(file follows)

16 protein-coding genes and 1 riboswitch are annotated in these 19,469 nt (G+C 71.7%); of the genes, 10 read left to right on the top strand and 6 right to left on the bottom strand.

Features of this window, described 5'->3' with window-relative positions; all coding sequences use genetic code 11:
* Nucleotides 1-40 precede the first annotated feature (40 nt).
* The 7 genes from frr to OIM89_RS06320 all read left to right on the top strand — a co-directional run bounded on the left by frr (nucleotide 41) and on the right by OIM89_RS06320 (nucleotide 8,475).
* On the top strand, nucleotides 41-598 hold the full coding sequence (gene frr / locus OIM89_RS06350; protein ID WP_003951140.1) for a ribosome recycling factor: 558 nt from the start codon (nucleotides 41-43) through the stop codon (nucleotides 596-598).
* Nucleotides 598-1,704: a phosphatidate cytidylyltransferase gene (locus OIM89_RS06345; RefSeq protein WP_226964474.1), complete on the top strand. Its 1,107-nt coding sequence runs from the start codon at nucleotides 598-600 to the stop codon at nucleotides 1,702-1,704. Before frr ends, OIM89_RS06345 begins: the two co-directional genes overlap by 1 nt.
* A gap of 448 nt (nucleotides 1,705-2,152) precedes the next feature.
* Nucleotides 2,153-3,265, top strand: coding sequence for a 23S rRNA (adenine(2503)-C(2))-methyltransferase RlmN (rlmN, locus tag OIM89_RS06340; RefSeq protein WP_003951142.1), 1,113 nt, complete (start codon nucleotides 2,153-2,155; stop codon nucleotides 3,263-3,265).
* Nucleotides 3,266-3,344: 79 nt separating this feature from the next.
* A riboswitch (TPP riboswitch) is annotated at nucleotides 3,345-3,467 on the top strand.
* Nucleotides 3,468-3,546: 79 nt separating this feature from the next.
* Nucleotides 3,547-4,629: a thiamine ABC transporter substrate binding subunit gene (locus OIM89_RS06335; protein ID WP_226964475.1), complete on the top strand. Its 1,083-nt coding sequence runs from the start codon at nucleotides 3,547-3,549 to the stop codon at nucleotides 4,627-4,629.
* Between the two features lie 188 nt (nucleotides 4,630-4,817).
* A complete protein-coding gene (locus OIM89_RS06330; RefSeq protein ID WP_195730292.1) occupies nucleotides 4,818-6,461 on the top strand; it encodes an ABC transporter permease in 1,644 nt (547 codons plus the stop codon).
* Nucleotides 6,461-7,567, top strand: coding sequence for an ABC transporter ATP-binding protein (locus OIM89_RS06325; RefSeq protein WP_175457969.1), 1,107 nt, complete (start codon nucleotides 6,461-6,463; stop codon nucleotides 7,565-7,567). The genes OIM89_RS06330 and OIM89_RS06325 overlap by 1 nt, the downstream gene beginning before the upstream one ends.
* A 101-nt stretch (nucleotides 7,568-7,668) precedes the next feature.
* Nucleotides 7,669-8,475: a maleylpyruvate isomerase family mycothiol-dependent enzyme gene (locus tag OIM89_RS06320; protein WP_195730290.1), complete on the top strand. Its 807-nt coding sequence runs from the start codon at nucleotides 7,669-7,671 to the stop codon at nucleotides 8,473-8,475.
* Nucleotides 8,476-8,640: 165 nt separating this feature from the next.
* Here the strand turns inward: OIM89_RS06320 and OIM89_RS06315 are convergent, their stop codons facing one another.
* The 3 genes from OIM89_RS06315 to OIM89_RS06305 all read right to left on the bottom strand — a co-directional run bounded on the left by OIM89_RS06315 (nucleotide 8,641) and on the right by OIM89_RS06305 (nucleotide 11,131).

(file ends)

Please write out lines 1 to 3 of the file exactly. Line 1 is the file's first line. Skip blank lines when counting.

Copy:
16 protein-coding genes and 1 riboswitch are annotated in these 19,469 nt (G+C 71.7%); of the genes, 10 read left to right on the top strand and 6 right to left on the bottom strand.

Features of this window, described 5'->3' with window-relative positions; all coding sequences use genetic code 11:
* Nucleotides 1-40 precede the first annotated feature (40 nt).